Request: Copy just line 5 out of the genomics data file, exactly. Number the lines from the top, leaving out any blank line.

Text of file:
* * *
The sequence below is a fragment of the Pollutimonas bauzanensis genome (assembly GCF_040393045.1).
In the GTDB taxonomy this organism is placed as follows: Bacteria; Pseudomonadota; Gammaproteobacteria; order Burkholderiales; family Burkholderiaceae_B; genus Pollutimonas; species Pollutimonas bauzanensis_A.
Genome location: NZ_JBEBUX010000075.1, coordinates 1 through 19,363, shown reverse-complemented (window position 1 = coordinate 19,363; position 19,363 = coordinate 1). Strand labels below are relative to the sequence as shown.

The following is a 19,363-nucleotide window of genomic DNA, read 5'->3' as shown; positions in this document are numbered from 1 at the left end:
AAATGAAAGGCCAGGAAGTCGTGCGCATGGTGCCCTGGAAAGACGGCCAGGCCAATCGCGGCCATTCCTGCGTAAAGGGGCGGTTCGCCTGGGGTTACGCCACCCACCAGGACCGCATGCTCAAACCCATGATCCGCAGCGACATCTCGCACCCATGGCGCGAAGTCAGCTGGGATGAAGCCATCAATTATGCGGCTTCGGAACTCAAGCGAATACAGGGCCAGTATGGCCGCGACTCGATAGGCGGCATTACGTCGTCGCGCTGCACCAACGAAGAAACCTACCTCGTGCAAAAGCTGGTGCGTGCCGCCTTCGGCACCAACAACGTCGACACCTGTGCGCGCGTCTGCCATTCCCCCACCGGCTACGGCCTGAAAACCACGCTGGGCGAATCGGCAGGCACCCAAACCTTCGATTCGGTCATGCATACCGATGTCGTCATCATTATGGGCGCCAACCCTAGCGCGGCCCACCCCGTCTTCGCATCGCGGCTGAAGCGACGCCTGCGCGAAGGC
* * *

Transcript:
AAATGAAAGGCCAGGAAGTCGTGCGCATGGTGCCCTGGAAAGACGGCCAGGCCAATCGCGGCCATTCCTGCGTAAAGGGGCGGTTCGCCTGGGGTTACGCCACCCACCAGGACCGCATGCTCAAACCCATGATCCGCAGCGACATCTCGCACCCATGGCGCGAAGTCAGCTGGGATGAAGCCATCAATTATGCGGCTTCGGAACTCAAGCGAATACAGGGCCAGTATGGCCGCGACTCGATAGGCGGCATTACGTCGTCGCGCTGCACCAACGAAGAAACCTACCTCGTGCAAAAGCTGGTGCGTGCCGCCTTCGGCACCAACAACGTCGACACCTGTGCGCGCGTCTGCCATTCCCCCACCGGCTACGGCCTGAAAACCACGCTGGGCGAATCGGCAGGCACCCAAACCTTCGATTCGGTCATGCATACCGATGTCGTCATCATTATGGGCGCCAACCCTAGCGCGGCCCACCCCGTCTTCGCATCGCGGCTGAAGCGACGCCTGCGCGAAGGC